How a magazine became a piece of experimental art

Art in Focus: ‘Aspen 5+6’ is an exhibition in a cardboard container rather than a gallery

Issue 5+6 of Aspen magazine:  edited and designed by Brian O’Doherty in 1967, it challenged the idea of magazines and art. Photograph: © Aspen Magazine/Authors

Issue 5+6 of Aspen magazine: edited and designed by Brian O’Doherty in 1967, it challenged the idea of magazines and art. Photograph: © Aspen Magazine/Authors

 

What is it?

Aspen 5+6 is a double issue of the experimental magazine which appeared in just 10 instalments between 1965 and 1971. The double issue was edited – add devised and curated –by the Irish artist and writer Brian O’Doherty, by then based in New York. Known as the Minimalism issue, largely because of its minimal, even austere design aesthetic, it actually reflects O’Doherty’s considered fascination with art theory and conceptual art. It marks a cultural shift away from material to concept, with elements of the institutional critique that informs O’Doherty’s subsequent, celebrated essay Inside the White Cube. Aspen 5+6 is recognised as the high point of the publication and aptly described as a conceptual art exhibition – an exhibition in a cardboard container rather than a gallery.

How was it done?

For most of its relatively short publication history, Aspen came in a box rather than between two covers. O’Doherty devoted a year to putting together a remarkable collection of 28 items, all of which are accommodated in twin white boxes. It includes a landmark commissioned Roland Barthes essay on the death of the author, Susan Sontag on The Aesthetics of Silence, a recording by Marcel Duchamp (who O’Doherty had come to know), Beckett’s Text for Nothing #8, recorded by Jack McGowran, and works by Sol LeWitt, Dan Graham, Mel Bochner, John Cage, William Burroughs and several others, with an introduction by O’Doherty himself writing under one of his many aliases (he was, most famously, Patrick Ireland).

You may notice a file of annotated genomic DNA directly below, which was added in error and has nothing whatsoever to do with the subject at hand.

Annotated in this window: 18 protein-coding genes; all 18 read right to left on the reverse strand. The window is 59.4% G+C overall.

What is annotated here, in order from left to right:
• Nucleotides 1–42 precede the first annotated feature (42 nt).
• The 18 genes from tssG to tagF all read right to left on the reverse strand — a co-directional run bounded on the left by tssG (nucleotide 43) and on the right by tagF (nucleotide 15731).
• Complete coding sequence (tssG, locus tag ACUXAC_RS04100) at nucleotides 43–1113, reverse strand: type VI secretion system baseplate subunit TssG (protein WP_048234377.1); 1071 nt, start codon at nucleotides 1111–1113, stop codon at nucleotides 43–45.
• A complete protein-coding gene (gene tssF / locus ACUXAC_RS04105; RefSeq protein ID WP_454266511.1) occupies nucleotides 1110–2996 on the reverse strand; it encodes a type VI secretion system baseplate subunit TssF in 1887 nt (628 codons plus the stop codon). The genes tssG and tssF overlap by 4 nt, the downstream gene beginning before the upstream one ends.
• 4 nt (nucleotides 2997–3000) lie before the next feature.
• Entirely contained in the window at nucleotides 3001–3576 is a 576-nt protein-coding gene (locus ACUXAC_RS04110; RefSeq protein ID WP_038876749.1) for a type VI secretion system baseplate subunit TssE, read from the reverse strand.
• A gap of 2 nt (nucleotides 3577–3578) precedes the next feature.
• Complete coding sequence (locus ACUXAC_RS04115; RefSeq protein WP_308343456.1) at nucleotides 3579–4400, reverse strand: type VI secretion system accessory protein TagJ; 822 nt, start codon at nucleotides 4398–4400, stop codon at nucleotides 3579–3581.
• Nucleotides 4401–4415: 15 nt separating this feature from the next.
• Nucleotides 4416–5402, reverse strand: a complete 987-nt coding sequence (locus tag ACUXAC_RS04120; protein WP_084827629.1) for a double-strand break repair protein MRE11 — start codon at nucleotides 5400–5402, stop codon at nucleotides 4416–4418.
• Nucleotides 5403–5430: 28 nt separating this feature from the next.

Where can I see it?

Difficult, given that editions of Aspen are scarce, fragile and valuable. So that unless you spend a very substantial sum and happen to find one for sale, you cannot experience Aspen 5+6 as did the original subscribers. Though as part of the 1960s-orientated exhibition Coast Lines at IMMA (Until September 30th), in which Aspen 5+6 is one of the key pieces, Julie Martin, the director of Experiments in Art and Technology (EAT), founded in 1967, performed an “unboxing” of the publication in December with NYU professor Melissa Rachieff. A video documentation of the event will become part of Coast Lines during January.

Is it a typical work by the artist?

It’s typically untypical for such a renaissance figure. O’Doherty’s career has encompassed a bewildering breadth of activity, from his signature rope drawings to performance to his theoretical writings to a Booker short-listed novel, all united by an interrogative, searching intelligence. The invitation to create an edition of Aspen reflects his high standing in the avant-garde art community. That such a thing was possible at all is down to the enterprise of Phyllis Johnson, an ex-editor of Women’s Wear Daily. She came up with the idea while participating in the International Design Conference at Aspen, Colorado (she was a regular visitor to the skiing resort) in 1965. She was clear in her aims, looking to that term magazine as “a storehouse, a cache, a ship laden with stores. That’s what we want each issue to be.” As time went by, funding became problematic, but it remains a key cultural experiment.

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